The Raw Deal
A diet solely of raw foods may sound boring, but many people swear it's the healthiest way to eat. And some nutritionists support it, too.
Nutritionists who aren't raw fooders themselves agree that such
an eating plan has its advantages. Molly Kimball, RD, a nutritionist with a
division of the Ochsner Clinic in New Orleans, says a raw food diet is
"nutrient dense," with a high content of minerals, vitamins, and
enzymes. And because it emphasizes organically grown foods, says Kimball, it's
virtually free of pesticides, chemicals, hormones, and antibiotics that are
found in meats, poultry, and non-organic produce.
There is also little or no saturated fat, no added refined
sugars, low sodium levels, and high fiber content. "All the things that are
recommended to decrease our risk of heart disease, cancer, and other
illnesses," says Kimball.
Kimball does have some reservations, however. For one, cooking
does not destroy as many of the nutrients as raw fooders claim -- "I think
they're being a bit extreme in that regard" -- and, in fact, enhances the
benefits of certain foods. Cooking increases the availability of the beta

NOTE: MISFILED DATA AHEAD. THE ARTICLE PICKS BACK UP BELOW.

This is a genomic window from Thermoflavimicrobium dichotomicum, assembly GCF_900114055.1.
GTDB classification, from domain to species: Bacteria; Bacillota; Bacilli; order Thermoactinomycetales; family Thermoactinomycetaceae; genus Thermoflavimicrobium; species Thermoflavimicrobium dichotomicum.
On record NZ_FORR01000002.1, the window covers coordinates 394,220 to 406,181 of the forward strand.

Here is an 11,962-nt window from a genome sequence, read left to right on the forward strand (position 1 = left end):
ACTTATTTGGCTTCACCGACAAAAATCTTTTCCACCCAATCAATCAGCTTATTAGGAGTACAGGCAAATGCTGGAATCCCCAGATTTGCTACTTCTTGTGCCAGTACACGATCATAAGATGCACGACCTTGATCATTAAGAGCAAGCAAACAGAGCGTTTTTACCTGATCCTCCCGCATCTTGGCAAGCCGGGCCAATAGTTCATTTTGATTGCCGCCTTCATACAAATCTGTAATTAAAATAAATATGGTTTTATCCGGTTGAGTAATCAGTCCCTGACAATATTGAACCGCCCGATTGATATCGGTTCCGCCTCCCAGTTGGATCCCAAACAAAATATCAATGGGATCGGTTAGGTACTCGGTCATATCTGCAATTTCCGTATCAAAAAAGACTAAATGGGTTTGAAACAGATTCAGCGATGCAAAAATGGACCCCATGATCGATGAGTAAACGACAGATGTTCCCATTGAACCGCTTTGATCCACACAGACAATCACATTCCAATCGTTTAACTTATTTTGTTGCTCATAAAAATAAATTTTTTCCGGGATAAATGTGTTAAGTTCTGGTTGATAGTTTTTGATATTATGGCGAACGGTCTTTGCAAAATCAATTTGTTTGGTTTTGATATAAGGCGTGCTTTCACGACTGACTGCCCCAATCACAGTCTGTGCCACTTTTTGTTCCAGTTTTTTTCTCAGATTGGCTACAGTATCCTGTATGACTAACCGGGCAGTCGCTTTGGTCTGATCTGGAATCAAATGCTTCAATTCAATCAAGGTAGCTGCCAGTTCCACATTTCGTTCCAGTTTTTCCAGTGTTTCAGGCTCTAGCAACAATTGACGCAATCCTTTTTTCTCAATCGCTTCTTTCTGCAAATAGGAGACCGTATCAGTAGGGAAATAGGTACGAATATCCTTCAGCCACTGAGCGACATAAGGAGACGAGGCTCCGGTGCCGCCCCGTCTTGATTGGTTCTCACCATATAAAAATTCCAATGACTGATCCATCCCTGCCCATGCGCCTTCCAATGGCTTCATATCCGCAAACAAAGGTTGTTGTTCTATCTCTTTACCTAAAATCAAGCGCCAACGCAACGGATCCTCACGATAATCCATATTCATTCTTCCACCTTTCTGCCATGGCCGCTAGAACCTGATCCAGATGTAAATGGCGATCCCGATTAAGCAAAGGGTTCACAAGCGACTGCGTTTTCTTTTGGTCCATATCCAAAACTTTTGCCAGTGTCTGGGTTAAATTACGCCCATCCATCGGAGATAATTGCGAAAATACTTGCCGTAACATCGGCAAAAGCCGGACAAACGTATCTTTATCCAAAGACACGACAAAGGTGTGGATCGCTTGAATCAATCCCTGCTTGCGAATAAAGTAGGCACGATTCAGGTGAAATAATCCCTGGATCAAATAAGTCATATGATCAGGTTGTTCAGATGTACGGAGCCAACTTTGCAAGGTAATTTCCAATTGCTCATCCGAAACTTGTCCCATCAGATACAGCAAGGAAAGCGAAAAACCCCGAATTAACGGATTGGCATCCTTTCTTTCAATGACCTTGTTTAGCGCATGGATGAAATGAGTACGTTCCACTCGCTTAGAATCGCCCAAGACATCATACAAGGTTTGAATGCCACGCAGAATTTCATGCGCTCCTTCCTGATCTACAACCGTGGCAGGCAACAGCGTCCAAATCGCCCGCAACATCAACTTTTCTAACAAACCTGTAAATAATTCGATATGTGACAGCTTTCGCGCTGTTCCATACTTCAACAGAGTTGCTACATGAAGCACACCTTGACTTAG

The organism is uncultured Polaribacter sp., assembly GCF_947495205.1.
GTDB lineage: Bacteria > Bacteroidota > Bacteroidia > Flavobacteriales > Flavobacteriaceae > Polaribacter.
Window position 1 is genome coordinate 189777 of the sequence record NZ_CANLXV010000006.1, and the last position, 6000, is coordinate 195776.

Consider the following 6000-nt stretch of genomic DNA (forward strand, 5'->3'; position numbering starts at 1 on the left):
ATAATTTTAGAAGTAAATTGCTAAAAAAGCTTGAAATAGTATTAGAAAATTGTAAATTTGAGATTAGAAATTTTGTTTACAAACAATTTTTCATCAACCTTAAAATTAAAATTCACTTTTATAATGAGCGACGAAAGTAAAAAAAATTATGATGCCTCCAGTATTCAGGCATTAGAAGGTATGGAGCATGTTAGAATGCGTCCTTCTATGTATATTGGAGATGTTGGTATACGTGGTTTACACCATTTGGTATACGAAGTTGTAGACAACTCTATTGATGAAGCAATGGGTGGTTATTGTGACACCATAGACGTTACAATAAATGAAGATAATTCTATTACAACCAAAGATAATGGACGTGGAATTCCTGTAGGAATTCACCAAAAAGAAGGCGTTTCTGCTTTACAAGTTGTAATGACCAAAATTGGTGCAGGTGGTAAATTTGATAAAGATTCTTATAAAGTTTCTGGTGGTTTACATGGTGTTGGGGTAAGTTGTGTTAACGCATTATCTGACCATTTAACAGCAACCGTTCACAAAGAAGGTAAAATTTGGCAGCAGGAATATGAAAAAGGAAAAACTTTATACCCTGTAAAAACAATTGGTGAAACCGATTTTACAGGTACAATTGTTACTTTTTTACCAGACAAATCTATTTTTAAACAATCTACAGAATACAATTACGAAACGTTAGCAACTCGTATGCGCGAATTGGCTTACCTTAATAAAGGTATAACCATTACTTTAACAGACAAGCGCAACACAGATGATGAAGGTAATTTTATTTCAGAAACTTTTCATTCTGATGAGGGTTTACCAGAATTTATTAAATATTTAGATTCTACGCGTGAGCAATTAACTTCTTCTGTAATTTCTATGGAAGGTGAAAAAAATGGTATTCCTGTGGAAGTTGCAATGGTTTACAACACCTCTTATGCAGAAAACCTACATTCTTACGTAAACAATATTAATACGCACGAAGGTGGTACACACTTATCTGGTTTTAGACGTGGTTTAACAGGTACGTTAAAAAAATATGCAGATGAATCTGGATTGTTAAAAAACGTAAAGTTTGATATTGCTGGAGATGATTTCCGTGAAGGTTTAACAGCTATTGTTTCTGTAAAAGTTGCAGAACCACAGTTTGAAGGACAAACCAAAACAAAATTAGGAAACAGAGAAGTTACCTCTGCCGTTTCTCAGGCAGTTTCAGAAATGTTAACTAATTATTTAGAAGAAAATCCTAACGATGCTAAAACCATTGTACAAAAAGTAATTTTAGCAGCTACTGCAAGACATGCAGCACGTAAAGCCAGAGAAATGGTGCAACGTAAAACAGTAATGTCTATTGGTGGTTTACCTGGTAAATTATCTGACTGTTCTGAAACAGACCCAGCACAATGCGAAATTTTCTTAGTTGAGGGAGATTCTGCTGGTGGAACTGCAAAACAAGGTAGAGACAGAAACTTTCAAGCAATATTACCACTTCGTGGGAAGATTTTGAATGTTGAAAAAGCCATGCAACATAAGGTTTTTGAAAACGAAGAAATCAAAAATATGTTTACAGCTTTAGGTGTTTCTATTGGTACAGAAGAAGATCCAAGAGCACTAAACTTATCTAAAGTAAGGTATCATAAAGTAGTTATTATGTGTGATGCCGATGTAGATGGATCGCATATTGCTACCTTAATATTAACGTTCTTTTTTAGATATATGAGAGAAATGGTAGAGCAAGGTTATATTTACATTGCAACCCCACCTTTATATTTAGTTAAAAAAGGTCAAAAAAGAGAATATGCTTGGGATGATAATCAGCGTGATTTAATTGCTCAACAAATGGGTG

carotene in carrots, for example, as well as releasing the lycopene in tomatoes
(both beta carotene and lycopene have been shown to offer protective benefits
against heart disease and cancer).
A diet made up solely of raw foods may also leave you coming up
short when it comes to calcium, omega-3 fatty acids (which are found in
plentiful supply in fatty fish such as salmon and tuna and offer protection
against heart disease and cancer, too), iron, and vitamin B-12 (which is found
only in animal foods). "Raw foods do have calcium, iron, and even
some fatty acids -- in walnuts and flaxseed, for example," says Kimball,
"but not as much as you would find in other foods, and they're not always
absorbed as well."
This doesn't mean you shouldn't necessarily follow a raw foods
diet, but you should plan your meals carefully and consider taking supplements,
Following such a food plan can have other drawbacks as well.
People with irritable bowel syndrome and diverticulitis may find a diet made up
solely of raw foods a bit hard on their system, says Kimball. And people who
have been told by their doctors that they have abnormally high potassium levels
should boil their vegetables so that some of the potassium makes its way out of
the veggies and into the water, says Wahida Karmally, MS, RD, a spokesperson
for the American Dietetic Association. Karmally says that not all raw
vegetables taste good, and if it's a matter of not eating vegetables at all, or
cooking them, then by all means cook them.
"There's also something to be said for the comfort of a hot
meal," Kimball says. "The satisfaction, or satiety -- that feeling of
fullness -- you get from a hot meal is important to some people."